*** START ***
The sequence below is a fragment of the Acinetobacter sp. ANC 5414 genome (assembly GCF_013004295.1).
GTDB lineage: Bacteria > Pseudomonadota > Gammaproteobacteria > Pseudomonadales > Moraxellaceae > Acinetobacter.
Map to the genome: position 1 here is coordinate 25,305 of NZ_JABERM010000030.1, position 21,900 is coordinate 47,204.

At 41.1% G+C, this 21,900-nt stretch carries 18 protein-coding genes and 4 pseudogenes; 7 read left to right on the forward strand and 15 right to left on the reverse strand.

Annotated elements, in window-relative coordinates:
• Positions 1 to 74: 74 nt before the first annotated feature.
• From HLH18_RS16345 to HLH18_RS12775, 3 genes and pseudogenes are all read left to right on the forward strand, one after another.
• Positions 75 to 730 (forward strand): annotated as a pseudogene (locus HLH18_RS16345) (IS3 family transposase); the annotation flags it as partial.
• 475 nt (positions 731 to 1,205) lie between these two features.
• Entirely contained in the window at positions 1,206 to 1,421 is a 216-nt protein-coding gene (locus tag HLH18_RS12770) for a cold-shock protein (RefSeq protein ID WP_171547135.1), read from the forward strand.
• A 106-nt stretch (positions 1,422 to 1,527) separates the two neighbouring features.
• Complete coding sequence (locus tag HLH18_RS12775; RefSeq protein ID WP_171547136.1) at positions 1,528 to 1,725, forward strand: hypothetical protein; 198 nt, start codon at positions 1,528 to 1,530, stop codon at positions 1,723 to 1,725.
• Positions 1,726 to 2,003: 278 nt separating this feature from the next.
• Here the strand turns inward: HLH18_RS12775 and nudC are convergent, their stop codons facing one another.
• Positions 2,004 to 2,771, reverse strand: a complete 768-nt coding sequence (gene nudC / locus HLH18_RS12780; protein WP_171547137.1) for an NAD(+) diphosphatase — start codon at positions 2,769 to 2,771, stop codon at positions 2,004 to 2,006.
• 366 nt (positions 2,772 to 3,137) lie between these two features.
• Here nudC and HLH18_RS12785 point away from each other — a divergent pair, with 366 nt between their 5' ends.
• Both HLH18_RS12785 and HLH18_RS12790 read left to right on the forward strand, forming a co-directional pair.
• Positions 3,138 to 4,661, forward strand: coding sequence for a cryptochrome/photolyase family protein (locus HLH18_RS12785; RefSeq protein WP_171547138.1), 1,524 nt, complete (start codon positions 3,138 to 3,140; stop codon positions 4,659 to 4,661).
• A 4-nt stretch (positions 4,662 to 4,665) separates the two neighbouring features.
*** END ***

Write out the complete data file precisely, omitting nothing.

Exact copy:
The sequence below is a fragment of the Acinetobacter sp. ANC 5414 genome (assembly GCF_013004295.1).
GTDB lineage: Bacteria > Pseudomonadota > Gammaproteobacteria > Pseudomonadales > Moraxellaceae > Acinetobacter.
Map to the genome: position 1 here is coordinate 25,305 of NZ_JABERM010000030.1, position 21,900 is coordinate 47,204.

At 41.1% G+C, this 21,900-nt stretch carries 18 protein-coding genes and 4 pseudogenes; 7 read left to right on the forward strand and 15 right to left on the reverse strand.

Annotated elements, in window-relative coordinates:
• Positions 1 to 74: 74 nt before the first annotated feature.
• From HLH18_RS16345 to HLH18_RS12775, 3 genes and pseudogenes are all read left to right on the forward strand, one after another.
• Positions 75 to 730 (forward strand): annotated as a pseudogene (locus HLH18_RS16345) (IS3 family transposase); the annotation flags it as partial.
• 475 nt (positions 731 to 1,205) lie between these two features.
• Entirely contained in the window at positions 1,206 to 1,421 is a 216-nt protein-coding gene (locus tag HLH18_RS12770) for a cold-shock protein (RefSeq protein ID WP_171547135.1), read from the forward strand.
• A 106-nt stretch (positions 1,422 to 1,527) separates the two neighbouring features.
• Complete coding sequence (locus tag HLH18_RS12775; RefSeq protein ID WP_171547136.1) at positions 1,528 to 1,725, forward strand: hypothetical protein; 198 nt, start codon at positions 1,528 to 1,530, stop codon at positions 1,723 to 1,725.
• Positions 1,726 to 2,003: 278 nt separating this feature from the next.
• Here the strand turns inward: HLH18_RS12775 and nudC are convergent, their stop codons facing one another.
• Positions 2,004 to 2,771, reverse strand: a complete 768-nt coding sequence (gene nudC / locus HLH18_RS12780; protein WP_171547137.1) for an NAD(+) diphosphatase — start codon at positions 2,769 to 2,771, stop codon at positions 2,004 to 2,006.
• 366 nt (positions 2,772 to 3,137) lie between these two features.
• Here nudC and HLH18_RS12785 point away from each other — a divergent pair, with 366 nt between their 5' ends.
• Both HLH18_RS12785 and HLH18_RS12790 read left to right on the forward strand, forming a co-directional pair.
• Positions 3,138 to 4,661, forward strand: coding sequence for a cryptochrome/photolyase family protein (locus HLH18_RS12785; RefSeq protein WP_171547138.1), 1,524 nt, complete (start codon positions 3,138 to 3,140; stop codon positions 4,659 to 4,661).
• A 4-nt stretch (positions 4,662 to 4,665) separates the two neighbouring features.